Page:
2020 was Warmer and Wetter than Long-term Average

Illinois was both warmer and wetter than average in 2020. The statewide average yearly temperature was 53.3 degrees, 1.7 degrees above average and the 21st warmest year on record. Statewide total precipitation in 2020 was 41.84 inches, 4.37 inches above average and the 23rd wettest year on record.

2020 Temperatures

Calendar year 2020 began very warm, with January average temperatures more than 5 degrees above the 1981–2010 normal. This was followed by warmer than normal months in February and March; however, April and May were both more than 2 degrees below normal. June and July were warmer than normal, followed by three consecutive cooler than normal months in August, September, and October. The year ended with very warm months of November and December, relative to normal conditions. November, for example, was the seventh warmest on record statewide.

The maps below show 2020 average temperatures and departures from normal across the state. Average temperatures ranged from the high 40s in far northern Illinois to the high 50s in the southern half of the state. Most of northern Illinois was 1 to 2 degrees warmer than the 30-year normal, whereas the southern two-thirds of the state was within 1 degree of normal. 2020 was a top 10 warmest year in most counties in northeast Illinois, including the 6th warmest on record in McHenry County.

The table below shows the number of daily weather records broken at Illinois Cooperative Observer stations in each month of 2020. November led with the most high daily maximum and minimum temperature records broken, with 112 and 85, respectively. Daily low maximum and low minimum temperature records were broken at over 70 stations in September and October. However, over the entire year, twice as many low maximum temperature records were broken as low minimum temperature records. Illinois’ climate has warmed over the past 100 years, but daily minimum temperatures have increased at a larger rate than daily maximum temperatures. This disproportionate change results in fewer daily low minimum temperature records broken.

DailyHigh Maximum TemperatureHigh Minimum TemperatureLow Maximum TemperatureLow Minimum TemperatureHigh Precipitation

There were also 679 daily total precipitation records broken across Illinois in 2020. This includes 163 records in January, most of which were caused by a large system that brought heavy rain over multiple days to a large area of the state from the St. Louis Metro-East to Champaign-Urbana.

2020 Precipitation

Calendar year 2020 began much as 2019 ended: wet. Statewide total precipitation was more than 2 inches above the 1981–2010 normal in January, followed by wetter than normal months in March, April, and May. However, a switch to a very dry pattern in most of central and northern Illinois resulted in drier than normal conditions statewide in four of the past six months of the year.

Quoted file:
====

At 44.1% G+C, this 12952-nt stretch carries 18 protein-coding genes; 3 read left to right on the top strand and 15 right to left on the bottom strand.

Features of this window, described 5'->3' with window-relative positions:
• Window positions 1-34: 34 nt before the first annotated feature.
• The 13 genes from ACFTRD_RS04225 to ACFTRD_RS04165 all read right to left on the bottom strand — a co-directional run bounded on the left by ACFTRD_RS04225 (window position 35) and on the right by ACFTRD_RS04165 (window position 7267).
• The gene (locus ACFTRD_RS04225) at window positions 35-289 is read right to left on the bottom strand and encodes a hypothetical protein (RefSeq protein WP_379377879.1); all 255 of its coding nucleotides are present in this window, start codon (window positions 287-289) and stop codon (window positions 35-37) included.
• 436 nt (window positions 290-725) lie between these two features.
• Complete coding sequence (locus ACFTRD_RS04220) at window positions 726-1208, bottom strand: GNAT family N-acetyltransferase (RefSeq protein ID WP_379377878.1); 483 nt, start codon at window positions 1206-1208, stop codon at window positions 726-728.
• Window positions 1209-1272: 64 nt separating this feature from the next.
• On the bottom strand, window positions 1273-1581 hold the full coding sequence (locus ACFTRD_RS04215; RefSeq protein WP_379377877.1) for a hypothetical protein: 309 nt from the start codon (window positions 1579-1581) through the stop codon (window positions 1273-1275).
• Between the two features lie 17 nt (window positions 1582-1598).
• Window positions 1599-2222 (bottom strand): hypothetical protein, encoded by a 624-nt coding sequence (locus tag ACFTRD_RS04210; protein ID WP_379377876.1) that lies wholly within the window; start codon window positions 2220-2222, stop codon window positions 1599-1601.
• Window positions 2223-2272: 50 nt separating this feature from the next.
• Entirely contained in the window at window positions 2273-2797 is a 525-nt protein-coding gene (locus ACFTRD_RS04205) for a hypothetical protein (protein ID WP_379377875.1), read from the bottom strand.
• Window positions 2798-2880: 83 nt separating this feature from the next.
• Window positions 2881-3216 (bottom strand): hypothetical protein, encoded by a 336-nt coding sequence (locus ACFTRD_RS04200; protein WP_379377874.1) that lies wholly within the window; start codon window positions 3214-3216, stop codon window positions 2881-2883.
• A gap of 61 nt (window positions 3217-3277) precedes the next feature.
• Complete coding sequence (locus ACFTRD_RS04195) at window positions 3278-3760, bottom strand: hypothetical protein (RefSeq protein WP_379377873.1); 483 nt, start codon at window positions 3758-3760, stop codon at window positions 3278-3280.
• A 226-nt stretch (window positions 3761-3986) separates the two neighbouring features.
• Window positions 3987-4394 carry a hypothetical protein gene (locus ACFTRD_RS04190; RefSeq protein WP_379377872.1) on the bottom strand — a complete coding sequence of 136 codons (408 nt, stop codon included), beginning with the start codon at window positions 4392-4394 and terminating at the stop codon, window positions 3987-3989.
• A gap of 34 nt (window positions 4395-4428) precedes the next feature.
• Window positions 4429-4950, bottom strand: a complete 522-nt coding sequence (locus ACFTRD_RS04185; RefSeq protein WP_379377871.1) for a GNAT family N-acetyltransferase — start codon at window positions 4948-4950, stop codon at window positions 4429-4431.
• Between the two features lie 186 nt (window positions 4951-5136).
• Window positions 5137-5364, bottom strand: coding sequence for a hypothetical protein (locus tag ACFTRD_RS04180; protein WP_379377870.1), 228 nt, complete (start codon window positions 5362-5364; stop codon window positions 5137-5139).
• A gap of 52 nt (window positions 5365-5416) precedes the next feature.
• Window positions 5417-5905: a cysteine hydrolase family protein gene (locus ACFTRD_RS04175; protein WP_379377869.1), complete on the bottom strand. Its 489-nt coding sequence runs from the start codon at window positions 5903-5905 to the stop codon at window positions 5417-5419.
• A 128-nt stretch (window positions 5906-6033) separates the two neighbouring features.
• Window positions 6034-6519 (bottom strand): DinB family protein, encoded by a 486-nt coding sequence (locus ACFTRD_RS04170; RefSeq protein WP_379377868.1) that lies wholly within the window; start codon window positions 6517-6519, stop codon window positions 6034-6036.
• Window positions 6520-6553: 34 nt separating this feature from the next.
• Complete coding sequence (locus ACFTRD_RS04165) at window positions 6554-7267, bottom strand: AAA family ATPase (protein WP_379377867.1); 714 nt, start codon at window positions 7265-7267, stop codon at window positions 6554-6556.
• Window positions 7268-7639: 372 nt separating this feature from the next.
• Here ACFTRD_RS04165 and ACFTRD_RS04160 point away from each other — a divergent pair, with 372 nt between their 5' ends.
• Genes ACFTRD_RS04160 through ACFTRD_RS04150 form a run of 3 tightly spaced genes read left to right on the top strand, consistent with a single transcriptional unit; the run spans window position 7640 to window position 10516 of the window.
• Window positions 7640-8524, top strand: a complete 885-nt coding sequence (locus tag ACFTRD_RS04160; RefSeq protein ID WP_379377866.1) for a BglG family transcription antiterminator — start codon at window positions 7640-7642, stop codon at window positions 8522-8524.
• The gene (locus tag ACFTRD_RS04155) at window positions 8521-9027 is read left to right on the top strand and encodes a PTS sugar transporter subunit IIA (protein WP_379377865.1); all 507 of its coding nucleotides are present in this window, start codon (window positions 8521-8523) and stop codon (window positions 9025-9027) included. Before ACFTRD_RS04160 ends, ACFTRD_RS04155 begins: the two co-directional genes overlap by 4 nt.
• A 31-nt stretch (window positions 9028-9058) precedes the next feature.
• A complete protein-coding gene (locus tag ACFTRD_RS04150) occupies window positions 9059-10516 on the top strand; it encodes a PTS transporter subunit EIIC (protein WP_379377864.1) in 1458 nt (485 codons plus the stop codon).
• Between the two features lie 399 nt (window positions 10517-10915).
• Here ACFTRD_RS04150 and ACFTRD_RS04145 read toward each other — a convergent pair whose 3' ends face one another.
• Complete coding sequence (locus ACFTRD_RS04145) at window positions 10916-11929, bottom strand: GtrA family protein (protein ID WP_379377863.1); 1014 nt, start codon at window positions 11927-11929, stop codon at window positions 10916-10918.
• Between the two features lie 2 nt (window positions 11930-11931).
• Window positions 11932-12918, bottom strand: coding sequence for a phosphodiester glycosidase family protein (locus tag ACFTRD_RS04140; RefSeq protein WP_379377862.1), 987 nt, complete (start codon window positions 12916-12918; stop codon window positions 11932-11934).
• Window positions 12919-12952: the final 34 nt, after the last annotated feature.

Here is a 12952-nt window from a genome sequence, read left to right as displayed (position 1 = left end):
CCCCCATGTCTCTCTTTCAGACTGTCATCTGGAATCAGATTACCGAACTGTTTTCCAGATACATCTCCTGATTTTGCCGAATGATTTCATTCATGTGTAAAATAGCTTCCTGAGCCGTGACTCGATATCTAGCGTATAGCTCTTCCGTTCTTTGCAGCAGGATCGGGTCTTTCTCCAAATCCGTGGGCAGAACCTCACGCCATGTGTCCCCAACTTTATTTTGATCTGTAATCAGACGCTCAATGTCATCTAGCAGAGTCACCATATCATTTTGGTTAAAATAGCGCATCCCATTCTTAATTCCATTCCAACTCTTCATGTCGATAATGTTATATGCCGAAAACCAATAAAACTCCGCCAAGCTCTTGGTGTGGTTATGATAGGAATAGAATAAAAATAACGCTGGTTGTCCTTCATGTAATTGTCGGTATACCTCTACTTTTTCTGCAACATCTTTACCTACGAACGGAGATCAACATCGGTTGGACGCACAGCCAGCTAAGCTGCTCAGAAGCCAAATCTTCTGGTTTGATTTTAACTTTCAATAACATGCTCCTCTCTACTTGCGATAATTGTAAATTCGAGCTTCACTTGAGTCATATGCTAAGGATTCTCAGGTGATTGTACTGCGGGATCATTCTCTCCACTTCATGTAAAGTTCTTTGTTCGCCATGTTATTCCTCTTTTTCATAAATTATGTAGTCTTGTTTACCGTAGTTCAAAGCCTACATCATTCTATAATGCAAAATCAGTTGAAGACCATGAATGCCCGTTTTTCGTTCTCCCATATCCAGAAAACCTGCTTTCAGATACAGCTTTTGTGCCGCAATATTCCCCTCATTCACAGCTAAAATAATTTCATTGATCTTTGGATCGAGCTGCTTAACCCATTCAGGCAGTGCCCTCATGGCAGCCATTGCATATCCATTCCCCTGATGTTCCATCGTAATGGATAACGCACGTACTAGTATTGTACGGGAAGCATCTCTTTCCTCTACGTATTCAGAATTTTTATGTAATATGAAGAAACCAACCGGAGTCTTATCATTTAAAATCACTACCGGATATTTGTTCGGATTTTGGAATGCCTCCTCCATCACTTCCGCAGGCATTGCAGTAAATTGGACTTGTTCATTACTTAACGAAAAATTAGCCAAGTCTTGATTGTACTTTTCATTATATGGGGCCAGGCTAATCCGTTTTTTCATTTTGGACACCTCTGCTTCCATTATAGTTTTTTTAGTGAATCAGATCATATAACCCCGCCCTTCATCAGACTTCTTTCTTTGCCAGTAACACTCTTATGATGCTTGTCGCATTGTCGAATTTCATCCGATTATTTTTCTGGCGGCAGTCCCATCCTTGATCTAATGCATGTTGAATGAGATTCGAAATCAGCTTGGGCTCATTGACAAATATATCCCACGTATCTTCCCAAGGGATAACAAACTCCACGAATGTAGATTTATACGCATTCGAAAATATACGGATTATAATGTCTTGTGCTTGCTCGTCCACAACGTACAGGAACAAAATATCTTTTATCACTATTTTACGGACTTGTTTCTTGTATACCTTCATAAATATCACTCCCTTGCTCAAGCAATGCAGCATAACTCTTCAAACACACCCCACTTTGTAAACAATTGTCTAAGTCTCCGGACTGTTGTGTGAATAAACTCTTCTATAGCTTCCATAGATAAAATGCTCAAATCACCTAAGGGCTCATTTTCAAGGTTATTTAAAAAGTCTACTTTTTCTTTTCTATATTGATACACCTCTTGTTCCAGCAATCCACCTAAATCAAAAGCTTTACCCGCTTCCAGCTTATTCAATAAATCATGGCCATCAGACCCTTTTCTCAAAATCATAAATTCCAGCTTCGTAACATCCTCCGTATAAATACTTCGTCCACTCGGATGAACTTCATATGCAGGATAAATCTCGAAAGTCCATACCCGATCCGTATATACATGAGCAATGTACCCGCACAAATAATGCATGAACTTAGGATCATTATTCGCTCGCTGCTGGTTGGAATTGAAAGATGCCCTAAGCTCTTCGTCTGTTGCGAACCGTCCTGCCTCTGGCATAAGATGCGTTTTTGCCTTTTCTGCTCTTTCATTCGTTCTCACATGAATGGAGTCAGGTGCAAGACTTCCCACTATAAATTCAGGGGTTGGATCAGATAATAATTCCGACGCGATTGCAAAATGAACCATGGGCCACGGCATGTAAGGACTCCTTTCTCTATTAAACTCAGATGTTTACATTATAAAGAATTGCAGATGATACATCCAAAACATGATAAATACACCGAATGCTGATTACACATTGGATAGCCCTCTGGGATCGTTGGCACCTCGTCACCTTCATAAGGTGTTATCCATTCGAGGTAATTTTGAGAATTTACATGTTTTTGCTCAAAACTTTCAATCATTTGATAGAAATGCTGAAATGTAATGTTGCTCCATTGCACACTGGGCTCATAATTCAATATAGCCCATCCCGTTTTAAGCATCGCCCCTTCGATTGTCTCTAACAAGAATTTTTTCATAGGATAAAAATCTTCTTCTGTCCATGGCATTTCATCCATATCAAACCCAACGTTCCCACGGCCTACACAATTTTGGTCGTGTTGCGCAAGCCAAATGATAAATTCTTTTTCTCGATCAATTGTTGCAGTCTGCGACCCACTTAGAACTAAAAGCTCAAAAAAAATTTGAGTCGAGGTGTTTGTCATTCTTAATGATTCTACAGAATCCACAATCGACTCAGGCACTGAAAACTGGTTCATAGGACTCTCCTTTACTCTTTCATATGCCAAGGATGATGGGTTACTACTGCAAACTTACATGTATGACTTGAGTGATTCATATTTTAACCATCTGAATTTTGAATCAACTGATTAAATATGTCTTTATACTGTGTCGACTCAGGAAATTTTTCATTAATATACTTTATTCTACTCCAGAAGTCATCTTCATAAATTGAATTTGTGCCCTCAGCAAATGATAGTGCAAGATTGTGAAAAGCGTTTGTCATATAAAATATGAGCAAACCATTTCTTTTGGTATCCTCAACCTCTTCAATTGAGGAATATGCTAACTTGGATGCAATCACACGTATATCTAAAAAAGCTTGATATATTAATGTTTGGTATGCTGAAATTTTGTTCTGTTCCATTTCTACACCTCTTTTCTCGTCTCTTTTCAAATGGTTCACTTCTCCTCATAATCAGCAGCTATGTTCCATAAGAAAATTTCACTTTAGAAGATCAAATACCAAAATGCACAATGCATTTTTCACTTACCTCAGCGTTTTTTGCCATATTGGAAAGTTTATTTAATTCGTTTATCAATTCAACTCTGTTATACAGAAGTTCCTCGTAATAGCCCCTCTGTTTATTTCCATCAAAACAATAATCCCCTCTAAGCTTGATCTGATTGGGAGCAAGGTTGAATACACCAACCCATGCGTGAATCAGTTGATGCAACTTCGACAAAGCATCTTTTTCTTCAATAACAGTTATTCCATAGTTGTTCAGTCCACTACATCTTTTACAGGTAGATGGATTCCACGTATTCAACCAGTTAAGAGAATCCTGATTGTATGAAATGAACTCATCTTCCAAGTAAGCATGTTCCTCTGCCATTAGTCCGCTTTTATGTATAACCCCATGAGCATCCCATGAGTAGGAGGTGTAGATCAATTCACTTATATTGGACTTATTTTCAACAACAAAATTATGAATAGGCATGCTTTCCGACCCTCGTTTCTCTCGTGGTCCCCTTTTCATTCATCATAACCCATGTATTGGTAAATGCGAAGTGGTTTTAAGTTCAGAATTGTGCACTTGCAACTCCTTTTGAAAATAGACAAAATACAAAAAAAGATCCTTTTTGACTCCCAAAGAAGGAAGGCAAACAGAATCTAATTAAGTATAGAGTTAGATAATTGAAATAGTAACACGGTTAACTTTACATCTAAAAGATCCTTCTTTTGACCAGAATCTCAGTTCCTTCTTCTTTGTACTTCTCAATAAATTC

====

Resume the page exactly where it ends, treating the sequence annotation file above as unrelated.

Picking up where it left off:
The plot below shows the 2020 monthly precipitation departure from normal in Chicago, Decatur, and Belleville. The first seven months of the year were wetter than normal in Decatur, followed by five consecutive drier than normal months. The year was more mixed in northern and southern Illinois. Both July and August were more than 4 inches wetter than normal in Belleville, leading to the second wettest climatological summer on record there.

The maps below show spatial variability of 2020 precipitation in more detail. Total annual precipitation ranged from less than 35 inches in western Illinois to nearly 60 inches in southeast Illinois. A large area of western Illinois was 2 to 4 inches drier than average, while most of central Illinois was within 1 inch of the long-term average. Much of northern and southern Illinois was 1 to 6 inches wetter than average, and a small area of southeast Illinois was 8 to 12 inches wetter than average. White County in southeast Illinois was nearly 12 inches wetter than average in 2020, making it the 8th wettest year on record there.

2020 Consistent with Long-term Trends

Both temperature and preciptiation have increased across the state over the past century, which define climate change in Illinois. The plot below shows the number of years in each decade between 1901 and 2020 in which the statewide average temperature and total precipitation were above and below the 1901–2020 average. Recent decades have tended to have more warmer and wetter than average years, and the most recent decade (2011–2020) had the highest incidence of both warmer than average and wetter than average years, eighth out of ten each.